Home > Company News, Website Security, WordPress Tips and Tricks > Using the WordPress CMS for Your Small Business Website is a Double Edged Sword

Using the WordPress CMS for Your Small Business Website is a Double Edged Sword

WordPress has become one of the most prevalent content management systems (CMS) used to power small business websites. According to recent estimates, nearly 75 million sites around the world rely on the WordPress platform (ref 1). By using WordPress, a small business owner can quickly establish a virtual presence with little to no cost.

However, the very reasons that make WordPress so powerful, such as ease of use, minimal development costs and quick learning curve, have also created the situation where many small business owners are unknowingly exposing themselves to serious liability because of exploitable holes in the security of their websites. Like most other business solutions, WordPress is not a maintenance-free platform and ignoring basic website routines and protocols can cause very significant financial and non-financial consequences.

Most small business owners mistakenly believe that they are too small to ever be targeted by hackers. Or they believe that because their website isn’t doing ecommerce or storing sensitive customer data that they really don’t have to invest in any online security, do any routine maintenance or have any relationships with outside IT vendors that understand the WordPress platform and the ways to secure it.

Google, one of the most popular search engines in the world, quarantine’s approximately 10,000 websites a day via it’s Safe Browsing technology. In 2014 the total number of websites on the internet reached 1 billion, and the Security firm Sucuri approximates that 9 million of these are currently hacked or infected, or about 1% of all websites (ref 2). A recent security audit in 2015 scanned 750,000 unique domains and found that a staggering 20% all these sites had at least one vulnerability, including Web server and PHP issues (ref 3). This study highlights just how vulnerable many small business websites are. With more and more local and small business activities dependent on the internet and dependent on their clients finding them through search engines such as Google, the time for burying your head in the sand is over.

If you are a business owner that is running a WordPress site and you think that hackers would never target you because there is nothing of value on your website then this next section is for you.

In reality you are EXACTLY who hackers are targeting. Contrary to what you probably think you know about hacking a website and why someone would do that, the reasons no longer really have anything to do with you personally or your business. In fact what your business does is almost inconsequential. The early steps of hacking a website are almost fully automated. Computer programs created by hackers can scan thousands if not millions of websites and all the hackers are looking for are the websites that come back with potential vulnerabilities.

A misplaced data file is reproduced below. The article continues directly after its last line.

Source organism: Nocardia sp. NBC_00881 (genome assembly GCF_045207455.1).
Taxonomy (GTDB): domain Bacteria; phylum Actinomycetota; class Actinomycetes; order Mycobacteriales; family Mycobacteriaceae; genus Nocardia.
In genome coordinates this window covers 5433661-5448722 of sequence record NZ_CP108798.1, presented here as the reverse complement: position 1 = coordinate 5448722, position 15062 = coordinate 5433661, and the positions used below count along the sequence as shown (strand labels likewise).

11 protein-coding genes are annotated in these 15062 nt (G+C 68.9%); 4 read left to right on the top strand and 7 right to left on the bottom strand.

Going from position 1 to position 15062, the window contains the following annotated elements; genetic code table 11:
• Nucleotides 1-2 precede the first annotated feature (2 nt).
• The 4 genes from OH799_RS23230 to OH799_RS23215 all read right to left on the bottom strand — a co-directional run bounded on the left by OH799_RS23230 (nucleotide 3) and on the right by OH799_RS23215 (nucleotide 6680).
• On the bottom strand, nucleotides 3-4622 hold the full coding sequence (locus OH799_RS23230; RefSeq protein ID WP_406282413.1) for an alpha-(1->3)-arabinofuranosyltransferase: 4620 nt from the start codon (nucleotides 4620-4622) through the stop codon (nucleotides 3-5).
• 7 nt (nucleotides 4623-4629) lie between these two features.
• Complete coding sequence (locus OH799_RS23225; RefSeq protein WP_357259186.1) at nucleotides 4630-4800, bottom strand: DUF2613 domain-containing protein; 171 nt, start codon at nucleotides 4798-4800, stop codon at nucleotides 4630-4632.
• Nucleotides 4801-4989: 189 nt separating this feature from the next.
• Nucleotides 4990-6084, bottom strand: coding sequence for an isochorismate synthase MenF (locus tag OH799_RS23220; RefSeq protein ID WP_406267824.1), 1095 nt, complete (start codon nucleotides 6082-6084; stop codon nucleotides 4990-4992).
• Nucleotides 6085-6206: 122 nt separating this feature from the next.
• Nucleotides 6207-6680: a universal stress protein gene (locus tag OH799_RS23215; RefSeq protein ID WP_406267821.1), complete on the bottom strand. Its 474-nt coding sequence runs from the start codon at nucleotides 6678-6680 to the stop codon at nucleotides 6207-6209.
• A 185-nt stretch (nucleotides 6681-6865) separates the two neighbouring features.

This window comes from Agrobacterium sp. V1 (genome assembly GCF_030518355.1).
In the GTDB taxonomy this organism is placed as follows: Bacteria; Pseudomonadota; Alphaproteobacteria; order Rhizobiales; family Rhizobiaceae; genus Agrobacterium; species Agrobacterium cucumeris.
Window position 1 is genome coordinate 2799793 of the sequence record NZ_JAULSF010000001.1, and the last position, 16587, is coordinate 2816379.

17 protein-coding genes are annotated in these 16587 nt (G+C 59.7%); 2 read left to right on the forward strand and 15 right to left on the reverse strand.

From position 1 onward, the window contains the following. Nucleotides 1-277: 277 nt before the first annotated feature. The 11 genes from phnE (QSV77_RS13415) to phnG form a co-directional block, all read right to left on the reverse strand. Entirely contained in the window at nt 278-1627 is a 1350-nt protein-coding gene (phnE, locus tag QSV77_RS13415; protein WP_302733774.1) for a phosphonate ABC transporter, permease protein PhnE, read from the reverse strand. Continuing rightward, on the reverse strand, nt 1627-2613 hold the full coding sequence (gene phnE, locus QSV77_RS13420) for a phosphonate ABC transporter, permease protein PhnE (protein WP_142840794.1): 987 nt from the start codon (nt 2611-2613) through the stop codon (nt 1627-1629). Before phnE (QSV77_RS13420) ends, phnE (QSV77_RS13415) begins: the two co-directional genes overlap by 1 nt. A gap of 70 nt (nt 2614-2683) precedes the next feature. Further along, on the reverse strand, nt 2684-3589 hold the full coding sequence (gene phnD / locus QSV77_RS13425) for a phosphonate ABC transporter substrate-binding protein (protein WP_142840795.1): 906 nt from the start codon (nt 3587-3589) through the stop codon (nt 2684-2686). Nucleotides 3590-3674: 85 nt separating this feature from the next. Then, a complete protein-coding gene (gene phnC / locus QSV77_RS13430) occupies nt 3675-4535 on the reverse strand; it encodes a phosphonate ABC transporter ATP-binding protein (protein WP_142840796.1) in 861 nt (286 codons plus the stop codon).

The second key ingredient is how small you are. The smaller you are the less likely you have anyone on staff that is dedicated to IT and the maintenance of the business website. That means if they are good at hacking and not being noticed, your site could be hacked and exploited for weeks or months. In fact a significant number of the people reading this article right now, own a website that has already been exposed and is sitting dormant until the hackers see just the right opportunity to strike. We have seen the initial backdoor be installed on a website but then left and not used until months later. We recently had a new customer come to us for an SEO project and we immediately found out that their site had been compromised. Their site was in the process of being “rented” out to other hackers in Russia through a very sophisticated encrypted backdoor that had been planted in the shadows of their website. This small town electrician might not have noticed for months had we not gotten involved for a completely unrelated issue and run some routine scans. It is very likely that this electrician site would have been used to try and inject ransomware onto the computers of the visitors to this website. So in essence the hackers would use this small business website as an attack vector by injecting malware or ransomware on anyone unlucky enough to be looking for electrician services. Or worse yet, use this site to launch attacks against other targets such as big banks or big name retail stores. As you can guess the liabilities against this electrician could mount quickly depending on how much damage was inflicted on other people and businesses.